How to Perform a VMware Backup & Best Practices


Read more posts by this author.

If you’re a VMware admin, losing your whole VMware environment can be fatal. So how do you backup your whole VMware environment? Don’t worry, this tutorial got you covered, and you’ll get to perform a VMware backup in no time!

In this tutorial, you will learn about how to never lose your VMware environment, including your vCenter server, virtual machines, and ESXi configuration.


This tutorial will be a hands-on demonstration. If you’d like to follow along, be sure you have the following:

  • A machine running VMware ESXi Hypervisor – This tutorial uses VMware ESXi 6.7 version.
  • Any of the following protocols for performing vCenter server appliance backup: FTP, FTPS, HTTP, HTTPS, or SCP with enough disk space and access to the appliance.

Backing up vCenter Server Manually

First on this tutorial’s list of performing VMware backup is, backing up your vCenter server manually. You’ll access your Appliance Manager to fill up a form of your backup job’s configuration for backing up your vCenter server.

Application servers or database servers, continuously write data all the time. When creating a backup of such servers, you have to quiesce the VM so that the file and application data are brought to a steady-state.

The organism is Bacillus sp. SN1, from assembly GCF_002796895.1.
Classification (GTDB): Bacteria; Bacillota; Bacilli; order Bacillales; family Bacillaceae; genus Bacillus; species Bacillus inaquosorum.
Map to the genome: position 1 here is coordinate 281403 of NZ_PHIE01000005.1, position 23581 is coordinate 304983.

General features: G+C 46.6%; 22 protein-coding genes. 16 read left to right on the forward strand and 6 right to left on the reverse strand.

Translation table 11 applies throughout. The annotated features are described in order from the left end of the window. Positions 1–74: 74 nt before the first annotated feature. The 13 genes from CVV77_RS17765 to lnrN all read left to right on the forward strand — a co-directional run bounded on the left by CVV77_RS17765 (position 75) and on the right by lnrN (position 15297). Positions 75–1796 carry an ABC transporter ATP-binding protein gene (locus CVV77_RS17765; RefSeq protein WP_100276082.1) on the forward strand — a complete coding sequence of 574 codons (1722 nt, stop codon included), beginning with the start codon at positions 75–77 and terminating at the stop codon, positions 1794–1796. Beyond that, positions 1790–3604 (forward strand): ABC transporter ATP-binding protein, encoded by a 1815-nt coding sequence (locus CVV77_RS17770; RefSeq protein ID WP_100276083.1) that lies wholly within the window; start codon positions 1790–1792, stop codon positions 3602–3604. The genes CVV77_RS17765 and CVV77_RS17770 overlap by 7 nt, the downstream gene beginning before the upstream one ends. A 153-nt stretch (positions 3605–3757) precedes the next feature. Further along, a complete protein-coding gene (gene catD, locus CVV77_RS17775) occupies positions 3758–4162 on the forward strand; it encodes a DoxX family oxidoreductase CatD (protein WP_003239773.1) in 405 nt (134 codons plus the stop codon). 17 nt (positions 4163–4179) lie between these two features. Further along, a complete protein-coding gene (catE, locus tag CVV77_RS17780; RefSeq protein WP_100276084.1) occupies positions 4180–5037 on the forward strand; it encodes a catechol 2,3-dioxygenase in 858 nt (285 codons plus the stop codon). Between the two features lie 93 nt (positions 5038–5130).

1. Open your favorite browser, then navigate to the vCenter server’s IP address, as the one below, and log in. Doing so opens the management console for your VMware vCenter server.

Be sure to replace appliance-IP-address-or-FQDN with your vCenter server’s IP address. But for this example, the vCenter server’s IP address is

Navigating to vCenter Server Appliance Login
Navigating to vCenter Server Appliance Login

2. Once you log in, click on Backup at the left panel and click on BACKUP NOW in the Activity section, as shown below.

Initiating vCenter Server Backup
Initiating vCenter Server Backup

3. Configure the backup settings with the following:

  • Enter the backup protocol (ftp) followed by location details and credentials to connect. In this example, the FTP server’s IP address is set to